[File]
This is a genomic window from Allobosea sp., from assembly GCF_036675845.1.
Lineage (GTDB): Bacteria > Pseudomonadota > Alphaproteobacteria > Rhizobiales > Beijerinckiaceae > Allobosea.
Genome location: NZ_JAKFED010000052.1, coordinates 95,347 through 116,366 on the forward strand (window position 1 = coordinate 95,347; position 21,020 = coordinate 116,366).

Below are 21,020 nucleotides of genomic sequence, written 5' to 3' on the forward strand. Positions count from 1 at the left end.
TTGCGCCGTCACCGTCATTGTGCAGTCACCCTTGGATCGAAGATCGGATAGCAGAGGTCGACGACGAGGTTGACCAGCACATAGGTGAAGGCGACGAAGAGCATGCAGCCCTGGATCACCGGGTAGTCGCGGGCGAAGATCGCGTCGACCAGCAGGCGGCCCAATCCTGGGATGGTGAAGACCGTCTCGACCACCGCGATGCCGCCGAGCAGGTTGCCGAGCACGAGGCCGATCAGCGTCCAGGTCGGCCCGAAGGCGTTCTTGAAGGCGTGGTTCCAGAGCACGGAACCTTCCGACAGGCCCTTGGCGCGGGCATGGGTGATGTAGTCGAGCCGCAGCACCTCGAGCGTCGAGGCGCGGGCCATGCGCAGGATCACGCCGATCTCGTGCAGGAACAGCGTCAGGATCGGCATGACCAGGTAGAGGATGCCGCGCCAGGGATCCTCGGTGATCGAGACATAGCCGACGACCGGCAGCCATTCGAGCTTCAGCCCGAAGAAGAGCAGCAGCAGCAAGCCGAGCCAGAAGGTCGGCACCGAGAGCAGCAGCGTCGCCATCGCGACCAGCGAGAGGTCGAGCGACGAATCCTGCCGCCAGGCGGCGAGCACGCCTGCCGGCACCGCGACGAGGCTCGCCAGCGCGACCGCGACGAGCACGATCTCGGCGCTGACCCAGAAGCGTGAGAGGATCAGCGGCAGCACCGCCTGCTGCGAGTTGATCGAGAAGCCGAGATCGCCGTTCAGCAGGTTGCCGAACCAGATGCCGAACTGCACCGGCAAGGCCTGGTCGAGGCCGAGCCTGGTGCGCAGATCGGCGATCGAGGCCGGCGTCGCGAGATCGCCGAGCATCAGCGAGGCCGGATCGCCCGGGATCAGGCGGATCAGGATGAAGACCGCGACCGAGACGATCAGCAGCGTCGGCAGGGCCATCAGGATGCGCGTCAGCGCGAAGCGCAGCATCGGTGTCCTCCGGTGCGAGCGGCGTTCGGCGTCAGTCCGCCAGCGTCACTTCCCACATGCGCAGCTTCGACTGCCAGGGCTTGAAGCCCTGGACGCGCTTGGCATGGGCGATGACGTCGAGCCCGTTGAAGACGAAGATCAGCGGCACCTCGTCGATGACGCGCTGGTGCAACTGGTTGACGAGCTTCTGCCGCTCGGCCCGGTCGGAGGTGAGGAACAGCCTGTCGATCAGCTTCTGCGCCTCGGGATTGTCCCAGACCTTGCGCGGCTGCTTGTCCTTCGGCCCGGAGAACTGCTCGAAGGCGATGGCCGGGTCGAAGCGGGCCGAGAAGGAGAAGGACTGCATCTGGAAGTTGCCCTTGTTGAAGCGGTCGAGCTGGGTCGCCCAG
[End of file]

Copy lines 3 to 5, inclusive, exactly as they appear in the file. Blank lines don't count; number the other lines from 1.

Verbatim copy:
Genome location: NZ_JAKFED010000052.1, coordinates 95,347 through 116,366 on the forward strand (window position 1 = coordinate 95,347; position 21,020 = coordinate 116,366).

Below are 21,020 nucleotides of genomic sequence, written 5' to 3' on the forward strand. Positions count from 1 at the left end.
TTGCGCCGTCACCGTCATTGTGCAGTCACCCTTGGATCGAAGATCGGATAGCAGAGGTCGACGACGAGGTTGACCAGCACATAGGTGAAGGCGACGAAGAGCATGCAGCCCTGGATCACCGGGTAGTCGCGGGCGAAGATCGCGTCGACCAGCAGGCGGCCCAATCCTGGGATGGTGAAGACCGTCTCGACCACCGCGATGCCGCCGAGCAGGTTGCCGAGCACGAGGCCGATCAGCGTCCAGGTCGGCCCGAAGGCGTTCTTGAAGGCGTGGTTCCAGAGCACGGAACCTTCCGACAGGCCCTTGGCGCGGGCATGGGTGATGTAGTCGAGCCGCAGCACCTCGAGCGTCGAGGCGCGGGCCATGCGCAGGATCACGCCGATCTCGTGCAGGAACAGCGTCAGGATCGGCATGACCAGGTAGAGGATGCCGCGCCAGGGATCCTCGGTGATCGAGACATAGCCGACGACCGGCAGCCATTCGAGCTTCAGCCCGAAGAAGAGCAGCAGCAGCAAGCCGAGCCAGAAGGTCGGCACCGAGAGCAGCAGCGTCGCCATCGCGACCAGCGAGAGGTCGAGCGACGAATCCTGCCGCCAGGCGGCGAGCACGCCTGCCGGCACCGCGACGAGGCTCGCCAGCGCGACCGCGACGAGCACGATCTCGGCGCTGACCCAGAAGCGTGAGAGGATCAGCGGCAGCACCGCCTGCTGCGAGTTGATCGAGAAGCCGAGATCGCCGTTCAGCAGGTTGCCGAACCAGATGCCGAACTGCACCGGCAAGGCCTGGTCGAGGCCGAGCCTGGTGCGCAGATCGGCGATCGAGGCCGGCGTCGCGAGATCGCCGAGCATCAGCGAGGCCGGATCGCCCGGGATCAGGCGGATCAGGATGAAGACCGCGACCGAGACGATCAGCAGCGTCGGCAGGGCCATCAGGATGCGCGTCAGCGCGAAGCGCAGCATCGGTGTCCTCCGGTGCGAGCGGCGTTCGGCGTCAGTCCGCCAGCGTCACTTCCCACATGCGCAGCTTCGACTGCCAGGGCTTGAAGCCCTGGACGCGCTTGGCATGGGCGATGACGTCGAGCCCGTTGAAGACGAAGATCAGCGGCACCTCGTCGATGACGCGCTGGTGCAACTGGTTGACGAGCTTCTGCCGCTCGGCCCGGTCGGAGGTGAGGAACAGCCTGTCGATCAGCTTCTGCGCCTCGGGATTGTCCCAGACCTTGCGCGGCTGCTTGTCCTTCGGCCCGGAGAACTGCTCGAAGGCGATGGCCGGGTCGAAGCGGGCCGAGAAGGAGAAGGACTGCATCTGGAAGTTGCCCTTGTTGAAGCGGTCGAGCTGGGTCGCCCAG